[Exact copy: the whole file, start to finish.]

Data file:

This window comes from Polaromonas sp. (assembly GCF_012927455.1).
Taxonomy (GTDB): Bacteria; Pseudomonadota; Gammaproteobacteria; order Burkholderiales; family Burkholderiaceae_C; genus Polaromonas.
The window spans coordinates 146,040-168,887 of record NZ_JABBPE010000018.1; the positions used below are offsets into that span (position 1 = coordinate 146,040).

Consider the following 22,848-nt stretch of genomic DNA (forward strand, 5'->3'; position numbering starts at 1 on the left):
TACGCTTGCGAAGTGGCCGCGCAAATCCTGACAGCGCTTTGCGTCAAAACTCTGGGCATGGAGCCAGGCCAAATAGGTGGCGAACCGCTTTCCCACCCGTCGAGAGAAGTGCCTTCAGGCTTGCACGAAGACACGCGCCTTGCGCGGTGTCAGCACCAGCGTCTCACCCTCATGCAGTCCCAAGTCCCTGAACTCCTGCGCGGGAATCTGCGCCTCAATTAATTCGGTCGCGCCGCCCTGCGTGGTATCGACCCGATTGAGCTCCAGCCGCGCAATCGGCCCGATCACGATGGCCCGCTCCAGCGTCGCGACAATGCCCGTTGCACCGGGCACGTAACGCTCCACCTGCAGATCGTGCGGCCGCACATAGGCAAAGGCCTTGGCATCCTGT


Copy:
This window comes from Polaromonas sp. (assembly GCF_012927455.1).
Taxonomy (GTDB): Bacteria; Pseudomonadota; Gammaproteobacteria; order Burkholderiales; family Burkholderiaceae_C; genus Polaromonas.
The window spans coordinates 146,040-168,887 of record NZ_JABBPE010000018.1; the positions used below are offsets into that span (position 1 = coordinate 146,040).

Consider the following 22,848-nt stretch of genomic DNA (forward strand, 5'->3'; position numbering starts at 1 on the left):
TACGCTTGCGAAGTGGCCGCGCAAATCCTGACAGCGCTTTGCGTCAAAACTCTGGGCATGGAGCCAGGCCAAATAGGTGGCGAACCGCTTTCCCACCCGTCGAGAGAAGTGCCTTCAGGCTTGCACGAAGACACGCGCCTTGCGCGGTGTCAGCACCAGCGTCTCACCCTCATGCAGTCCCAAGTCCCTGAACTCCTGCGCGGGAATCTGCGCCTCAATTAATTCGGTCGCGCCGCCCTGCGTGGTATCGACCCGATTGAGCTCCAGCCGCGCAATCGGCCCGATCACGATGGCCCGCTCCAGCGTCGCGACAATGCCCGTTGCACCGGGCACGTAACGCTCCACCTGCAGATCGTGCGGCCGCACATAGGCAAAGGCCTTGGCATCCTGT